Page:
Migrating hawks follow well-defined routes as they move from their southern homes to our area.
They depend on updrafts to make flying easier, and don’t like to cross large bodies of water with no updrafts. Since they follow land paths, certain geographical locations are where hawks congregate.
We have a spot like that close to where I live and the birders do hawk counts there. It is nice for casual birdwatchers to observe migrating hawks too.
Views from Hawk Mountain Sanctuary
Where I lived before coming to Niagara Falls, I often visited Hawk Mountain Sanctuary just north of Reading, Pennsylvania.
My Cousin’s Horse Ranch next to Hawk Mountain
My cousin has a very large horse ranch adjoining the Hawk Mountain Sanctuary. Hawk, eagle, osprey, vulture, and falcon can be observed at eye level as they pass along the mountain ridges of the Appalachian Mountains.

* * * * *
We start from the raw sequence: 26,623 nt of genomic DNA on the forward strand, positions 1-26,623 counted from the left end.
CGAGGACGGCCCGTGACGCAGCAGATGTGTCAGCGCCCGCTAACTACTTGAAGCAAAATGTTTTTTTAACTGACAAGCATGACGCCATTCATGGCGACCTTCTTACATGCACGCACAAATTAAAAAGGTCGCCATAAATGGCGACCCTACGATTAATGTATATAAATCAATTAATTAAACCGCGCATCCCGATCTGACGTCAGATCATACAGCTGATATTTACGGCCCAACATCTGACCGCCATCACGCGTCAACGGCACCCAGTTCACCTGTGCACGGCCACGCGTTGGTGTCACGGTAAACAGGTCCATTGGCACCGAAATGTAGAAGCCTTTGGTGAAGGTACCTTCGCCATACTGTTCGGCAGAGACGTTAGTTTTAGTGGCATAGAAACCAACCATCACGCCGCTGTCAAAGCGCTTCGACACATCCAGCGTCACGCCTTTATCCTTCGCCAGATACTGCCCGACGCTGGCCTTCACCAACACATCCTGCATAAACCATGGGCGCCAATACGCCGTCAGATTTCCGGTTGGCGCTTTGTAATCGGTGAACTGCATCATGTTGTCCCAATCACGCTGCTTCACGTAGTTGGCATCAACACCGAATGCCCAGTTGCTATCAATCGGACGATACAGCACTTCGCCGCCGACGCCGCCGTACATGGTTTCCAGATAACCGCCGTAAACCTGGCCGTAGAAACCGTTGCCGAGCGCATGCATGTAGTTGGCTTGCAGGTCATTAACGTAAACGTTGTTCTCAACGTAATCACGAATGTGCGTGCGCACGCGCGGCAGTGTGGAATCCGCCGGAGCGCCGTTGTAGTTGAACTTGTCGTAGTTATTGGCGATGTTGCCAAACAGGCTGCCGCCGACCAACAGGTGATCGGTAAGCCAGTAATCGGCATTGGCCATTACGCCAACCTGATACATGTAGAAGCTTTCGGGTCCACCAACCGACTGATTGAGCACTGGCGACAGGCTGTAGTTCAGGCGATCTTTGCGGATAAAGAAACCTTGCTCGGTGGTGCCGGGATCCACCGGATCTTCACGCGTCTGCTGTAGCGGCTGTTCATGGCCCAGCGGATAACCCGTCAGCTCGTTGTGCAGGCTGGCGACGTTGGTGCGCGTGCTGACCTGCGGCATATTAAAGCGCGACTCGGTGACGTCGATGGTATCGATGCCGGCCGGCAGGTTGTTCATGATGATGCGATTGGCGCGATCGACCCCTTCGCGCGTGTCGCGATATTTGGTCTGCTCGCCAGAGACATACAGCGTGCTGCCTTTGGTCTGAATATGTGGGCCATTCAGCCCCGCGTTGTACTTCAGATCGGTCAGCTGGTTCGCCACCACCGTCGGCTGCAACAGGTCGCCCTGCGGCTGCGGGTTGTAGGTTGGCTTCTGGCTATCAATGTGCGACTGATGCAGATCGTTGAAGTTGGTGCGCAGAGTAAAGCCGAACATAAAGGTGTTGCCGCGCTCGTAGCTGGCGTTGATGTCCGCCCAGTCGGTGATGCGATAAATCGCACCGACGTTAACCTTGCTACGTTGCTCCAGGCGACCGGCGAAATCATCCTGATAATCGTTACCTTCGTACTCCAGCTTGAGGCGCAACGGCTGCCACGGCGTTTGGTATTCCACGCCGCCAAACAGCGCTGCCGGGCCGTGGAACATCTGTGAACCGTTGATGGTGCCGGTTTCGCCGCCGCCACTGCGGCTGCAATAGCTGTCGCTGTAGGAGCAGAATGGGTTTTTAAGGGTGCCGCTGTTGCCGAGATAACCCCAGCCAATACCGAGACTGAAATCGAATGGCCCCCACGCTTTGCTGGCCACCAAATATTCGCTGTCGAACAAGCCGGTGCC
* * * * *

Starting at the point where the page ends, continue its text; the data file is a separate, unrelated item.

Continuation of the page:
Here in Niagara Falls, I myself live along the Niagara Gorge, another place to get its share of hawks. This year I also saw young eagles on the ice in the Niagara River, plus a few adults passing overhead. And for a first time ever, I saw an eagle fly over my house a couple of days ago. I was rather surprised after all the years I have lived here.
Since it is migration time, my garden has been getting quite a few hawks. Yesterday there was a Kestrel eating a sparrow in my lilac shrub. Unfortunately, I did not see it before opening the back door, as I spooked it into a fast retreat. I have grown a little bored with the backyard birds, and have not been paying attention for the last year. I guess I should be a little more observant.
The images of the two hawks in this post were in my garden on April 7th. They flushed the sparrows and the chase began. I suppose a few sparrows are now nothing more than bird droppings.
I really don’t have to travel further than my back yard during hawk migration. They come to me, if I only pay attention!